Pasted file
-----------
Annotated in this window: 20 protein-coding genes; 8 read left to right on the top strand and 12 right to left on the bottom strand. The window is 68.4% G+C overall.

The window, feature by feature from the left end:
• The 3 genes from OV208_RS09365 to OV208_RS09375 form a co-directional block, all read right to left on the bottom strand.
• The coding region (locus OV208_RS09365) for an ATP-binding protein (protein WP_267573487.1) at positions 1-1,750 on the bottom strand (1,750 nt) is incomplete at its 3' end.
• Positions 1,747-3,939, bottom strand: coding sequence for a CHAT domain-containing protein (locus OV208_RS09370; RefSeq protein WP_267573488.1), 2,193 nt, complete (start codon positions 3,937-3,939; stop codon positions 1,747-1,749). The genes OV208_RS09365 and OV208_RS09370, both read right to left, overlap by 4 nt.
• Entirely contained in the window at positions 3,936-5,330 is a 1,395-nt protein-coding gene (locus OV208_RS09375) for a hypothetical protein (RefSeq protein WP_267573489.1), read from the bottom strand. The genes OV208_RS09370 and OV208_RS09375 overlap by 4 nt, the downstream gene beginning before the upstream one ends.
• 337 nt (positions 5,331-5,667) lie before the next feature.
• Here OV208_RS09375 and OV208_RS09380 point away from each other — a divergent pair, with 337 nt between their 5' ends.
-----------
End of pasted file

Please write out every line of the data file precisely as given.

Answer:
Annotated in this window: 20 protein-coding genes; 8 read left to right on the top strand and 12 right to left on the bottom strand. The window is 68.4% G+C overall.

The window, feature by feature from the left end:
• The 3 genes from OV208_RS09365 to OV208_RS09375 form a co-directional block, all read right to left on the bottom strand.
• The coding region (locus OV208_RS09365) for an ATP-binding protein (protein WP_267573487.1) at positions 1-1,750 on the bottom strand (1,750 nt) is incomplete at its 3' end.
• Positions 1,747-3,939, bottom strand: coding sequence for a CHAT domain-containing protein (locus OV208_RS09370; RefSeq protein WP_267573488.1), 2,193 nt, complete (start codon positions 3,937-3,939; stop codon positions 1,747-1,749). The genes OV208_RS09365 and OV208_RS09370, both read right to left, overlap by 4 nt.
• Entirely contained in the window at positions 3,936-5,330 is a 1,395-nt protein-coding gene (locus OV208_RS09375) for a hypothetical protein (RefSeq protein WP_267573489.1), read from the bottom strand. The genes OV208_RS09370 and OV208_RS09375 overlap by 4 nt, the downstream gene beginning before the upstream one ends.
• 337 nt (positions 5,331-5,667) lie before the next feature.
• Here OV208_RS09375 and OV208_RS09380 point away from each other — a divergent pair, with 337 nt between their 5' ends.